I also got to see my old friend Maurice Manning, a guy I grew up with/made it through those crazy high school years with. It’s interesting that we’ve both become writers, having grown up in a pretty small town. Maurice is an amazing poet, and very prolific. His latest book of poems is The Common Man, published by Houghton Mifflin. I haven’t started to read it yet, but it’s on my bedside table — can’t wait to dive in!
A couple of other writers/books that really grabbed my attention this year: I Wonder as I Wander: The Life of John Jacob Niles by Ron Penn and How Kentucky Became Southern: A Tale of Outlaws, Horse Thieves, Gamblers, and Breeders by MaryJean Wall, who was a turf writer for the Lexington paper for years.
I have a personal connection with John Jacob Niles. He used to come visit my parents and hang out at the Pioneer Playhouse when I was little. He once told my mother that she had one of the purest voices he had ever heard. And he would often bring his dulcimer and sit with my mother and they would sing together, entertaining the dinner guests before the night’s show. For those of you who don’t know, John Jacob Niles is considered one of the most influential songwriters and balladeers of the American folk music tradition. He is particularly known for collecting and documenting songs of Appalachia.
So…I probably ended up buying more books than what I “earned” selling books. But that’s what often happens anyway when I’m surrounded by books and writers. Have to support my fellow artists!
Sadly, it was a smaller turn out than usual. The economy is definitely still hard hit. People aren’t rushing out to buy books, let me tell you. But the people who did come out to the Kentucky Book Fair this year — as is the case every year — were passionate about books and reading. There are always a lot of parents who bring their kids, and that’s always so heartwarming. Every parent I talked to during the fair said that they want to instill a love of books in their kids, and it’s obvious that they have already — and that makes it all worth while!
Here’s a picture of me at my table, taken by photographer James Sullivan. Thanks James, for letting me use this!
And thanks, as always to Connie Crowe, who does SO very much. Thanks to the folks at Joseph-Beth, especially my gals, Brooke and Rachel — you two rock!
I will be at the Kentucky Book Fair on Saturday, November 13 from 9-5, selling and signing books along with 150 other authors — both from KY and from elsewhere around the country. It’s a very cool event, one of the oldest book fairs in the country. Please come to downtown Frankfort on Saturday and check it out.
Here are the facts, from the Kentucky Book Fair website:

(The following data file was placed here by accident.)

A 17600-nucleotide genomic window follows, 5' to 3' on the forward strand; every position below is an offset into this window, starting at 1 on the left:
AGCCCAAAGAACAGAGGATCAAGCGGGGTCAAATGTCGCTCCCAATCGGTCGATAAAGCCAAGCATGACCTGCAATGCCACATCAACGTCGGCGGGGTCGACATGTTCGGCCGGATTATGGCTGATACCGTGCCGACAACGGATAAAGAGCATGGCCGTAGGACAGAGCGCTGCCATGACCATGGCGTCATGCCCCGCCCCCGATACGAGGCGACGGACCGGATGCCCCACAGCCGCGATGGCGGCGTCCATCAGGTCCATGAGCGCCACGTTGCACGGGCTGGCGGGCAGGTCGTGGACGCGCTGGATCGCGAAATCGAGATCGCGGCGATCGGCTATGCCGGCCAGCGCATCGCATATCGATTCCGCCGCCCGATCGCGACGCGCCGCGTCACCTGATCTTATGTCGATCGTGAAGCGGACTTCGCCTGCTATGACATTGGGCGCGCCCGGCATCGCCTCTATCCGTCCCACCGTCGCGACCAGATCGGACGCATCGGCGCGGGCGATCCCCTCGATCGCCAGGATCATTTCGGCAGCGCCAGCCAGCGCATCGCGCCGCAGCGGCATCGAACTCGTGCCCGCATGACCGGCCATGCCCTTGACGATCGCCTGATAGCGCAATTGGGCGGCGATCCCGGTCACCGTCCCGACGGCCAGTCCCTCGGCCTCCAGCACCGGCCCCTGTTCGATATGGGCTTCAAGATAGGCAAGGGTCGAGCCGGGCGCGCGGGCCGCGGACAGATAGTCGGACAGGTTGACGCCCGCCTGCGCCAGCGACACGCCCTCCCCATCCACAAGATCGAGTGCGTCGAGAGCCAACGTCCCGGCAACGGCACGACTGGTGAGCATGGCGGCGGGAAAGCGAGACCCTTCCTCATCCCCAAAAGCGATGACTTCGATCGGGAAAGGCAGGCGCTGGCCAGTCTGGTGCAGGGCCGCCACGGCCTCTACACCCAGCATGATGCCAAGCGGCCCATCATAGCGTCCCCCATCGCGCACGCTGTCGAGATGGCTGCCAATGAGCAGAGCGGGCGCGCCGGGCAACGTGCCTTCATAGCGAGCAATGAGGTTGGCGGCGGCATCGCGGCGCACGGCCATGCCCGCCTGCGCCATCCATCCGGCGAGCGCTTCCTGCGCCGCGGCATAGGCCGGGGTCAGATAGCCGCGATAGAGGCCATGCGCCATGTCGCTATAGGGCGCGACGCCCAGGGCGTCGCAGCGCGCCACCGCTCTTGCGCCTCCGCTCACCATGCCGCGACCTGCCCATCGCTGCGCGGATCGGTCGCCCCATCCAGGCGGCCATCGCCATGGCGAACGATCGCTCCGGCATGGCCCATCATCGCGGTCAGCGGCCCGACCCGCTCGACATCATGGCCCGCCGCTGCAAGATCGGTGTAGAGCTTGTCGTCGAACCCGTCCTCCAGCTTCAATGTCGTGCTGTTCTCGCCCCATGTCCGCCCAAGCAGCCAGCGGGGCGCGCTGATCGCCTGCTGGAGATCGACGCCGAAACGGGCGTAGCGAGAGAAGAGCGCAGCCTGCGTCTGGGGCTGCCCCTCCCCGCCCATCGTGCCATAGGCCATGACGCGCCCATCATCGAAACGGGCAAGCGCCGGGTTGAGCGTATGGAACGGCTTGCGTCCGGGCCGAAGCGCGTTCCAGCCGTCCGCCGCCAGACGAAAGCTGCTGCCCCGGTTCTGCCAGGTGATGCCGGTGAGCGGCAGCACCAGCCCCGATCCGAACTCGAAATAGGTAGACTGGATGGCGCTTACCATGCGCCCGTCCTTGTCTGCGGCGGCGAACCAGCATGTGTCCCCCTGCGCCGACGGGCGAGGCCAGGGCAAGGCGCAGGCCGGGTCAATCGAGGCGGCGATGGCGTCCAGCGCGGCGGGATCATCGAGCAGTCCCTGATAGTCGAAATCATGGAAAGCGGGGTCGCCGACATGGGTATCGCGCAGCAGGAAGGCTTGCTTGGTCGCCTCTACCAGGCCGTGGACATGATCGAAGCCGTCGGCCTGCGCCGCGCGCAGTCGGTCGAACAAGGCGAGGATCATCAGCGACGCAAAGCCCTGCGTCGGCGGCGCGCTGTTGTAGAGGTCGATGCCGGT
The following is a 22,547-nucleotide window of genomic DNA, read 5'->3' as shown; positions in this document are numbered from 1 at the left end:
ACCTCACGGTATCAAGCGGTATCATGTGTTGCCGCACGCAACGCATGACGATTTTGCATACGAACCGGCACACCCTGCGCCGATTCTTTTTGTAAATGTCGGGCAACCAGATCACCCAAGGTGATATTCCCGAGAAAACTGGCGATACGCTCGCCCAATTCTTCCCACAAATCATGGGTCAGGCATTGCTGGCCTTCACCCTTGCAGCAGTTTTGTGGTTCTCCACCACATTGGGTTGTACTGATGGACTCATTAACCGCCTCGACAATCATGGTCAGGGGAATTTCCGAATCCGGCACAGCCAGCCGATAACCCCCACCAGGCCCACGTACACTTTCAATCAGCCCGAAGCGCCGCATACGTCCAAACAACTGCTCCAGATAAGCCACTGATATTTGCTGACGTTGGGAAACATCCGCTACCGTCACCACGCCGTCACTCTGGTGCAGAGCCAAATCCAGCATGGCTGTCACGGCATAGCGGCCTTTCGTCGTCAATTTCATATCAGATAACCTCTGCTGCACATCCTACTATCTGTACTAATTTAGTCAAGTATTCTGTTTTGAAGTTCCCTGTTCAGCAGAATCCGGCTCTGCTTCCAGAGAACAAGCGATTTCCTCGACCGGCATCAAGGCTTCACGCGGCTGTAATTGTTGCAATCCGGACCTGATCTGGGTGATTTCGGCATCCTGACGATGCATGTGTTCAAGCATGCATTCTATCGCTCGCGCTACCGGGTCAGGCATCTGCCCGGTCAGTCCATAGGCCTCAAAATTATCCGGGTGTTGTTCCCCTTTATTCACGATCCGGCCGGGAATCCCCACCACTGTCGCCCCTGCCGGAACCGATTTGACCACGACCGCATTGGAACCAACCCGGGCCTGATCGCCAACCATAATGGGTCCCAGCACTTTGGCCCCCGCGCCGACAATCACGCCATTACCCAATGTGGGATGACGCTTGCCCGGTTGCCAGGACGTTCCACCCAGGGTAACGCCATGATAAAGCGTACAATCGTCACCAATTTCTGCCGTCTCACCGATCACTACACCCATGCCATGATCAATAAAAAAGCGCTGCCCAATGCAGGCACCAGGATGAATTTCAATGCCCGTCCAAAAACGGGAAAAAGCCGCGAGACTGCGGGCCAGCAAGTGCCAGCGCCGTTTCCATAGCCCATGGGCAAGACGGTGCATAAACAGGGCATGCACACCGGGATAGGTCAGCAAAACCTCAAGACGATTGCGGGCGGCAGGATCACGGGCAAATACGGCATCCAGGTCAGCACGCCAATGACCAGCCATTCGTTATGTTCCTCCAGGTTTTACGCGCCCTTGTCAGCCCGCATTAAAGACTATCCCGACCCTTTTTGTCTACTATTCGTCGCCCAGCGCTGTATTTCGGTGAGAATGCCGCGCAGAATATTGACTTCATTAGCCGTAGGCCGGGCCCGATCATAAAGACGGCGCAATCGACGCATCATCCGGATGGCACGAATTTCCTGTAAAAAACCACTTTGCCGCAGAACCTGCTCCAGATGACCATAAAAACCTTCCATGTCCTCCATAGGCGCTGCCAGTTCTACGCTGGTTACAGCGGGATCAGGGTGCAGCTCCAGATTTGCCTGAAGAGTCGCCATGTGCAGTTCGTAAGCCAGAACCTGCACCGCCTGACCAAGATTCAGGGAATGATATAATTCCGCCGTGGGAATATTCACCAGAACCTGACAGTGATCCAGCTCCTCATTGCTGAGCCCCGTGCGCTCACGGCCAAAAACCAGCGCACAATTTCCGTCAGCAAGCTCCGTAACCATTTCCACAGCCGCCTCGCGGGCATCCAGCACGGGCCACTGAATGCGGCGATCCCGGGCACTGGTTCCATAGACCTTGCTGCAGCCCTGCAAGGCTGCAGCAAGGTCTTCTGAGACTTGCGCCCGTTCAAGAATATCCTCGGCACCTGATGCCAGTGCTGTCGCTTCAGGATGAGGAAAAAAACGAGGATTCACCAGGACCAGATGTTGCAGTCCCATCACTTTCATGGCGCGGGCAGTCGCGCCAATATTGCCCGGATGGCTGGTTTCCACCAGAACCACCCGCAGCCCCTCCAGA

The central purpose of the Kentucky Book Fair, Inc. is to bring writers and patrons together in celebration of their mutual interest and to promote awareness of the importance of writing and reading within the general public. The Book Fair supports and encourages writers of all genres and uses proceeds from the Fair to benefit other causes associated with the promotion of reading and writing, especially libraries.
The Book Fair, now in its 29th year, is a one-day event, held this year, on the second Saturday in November (November 13, 2010). The event takes place in Frankfort, the state’s Capitol City. The Book Fair is operated by a non-profit independent board of volunteers, with co-sponsorship from the State Journal, Frankfort’s daily newspaper; the Kentucky Department for Libraries and Archives, a state government entity; the University Press of Kentucky and Joseph Beth Book Sellers, Lexington, Kentucky. Several businesses and organizations in the state provide cash donations which are used for operating expenses. This year’s event will be held at the Frankfort Convention Center. Several symposiums are planned throughout the day as well.
This past month has just flown by. It’s been a blur of school trips and homework and Halloween costumes and way too much candy and runny noses and strep throat and birthdays. My twins just turned 6! Hard to believe. Yesterday they were tiny babies; today they are highly opinionated kindergartners.
I have also been trying to finish a novel in between the everyday stuff. Not an easy feat. But I am glad to say that I am down to the finish line, and hope to have something to show for my efforts by Thanksgiving. (Yipeeee!)
In the meantime I will be at the Kentucky Book Fair in Frankfort on Saturday, November 13. This is one of the oldest book fairs in the country, and I’ve been going for about 6 years now. I’ll give more info about the fair and the folks who run it in my next post, which will be in the next coupla days, I promise, not in the next century!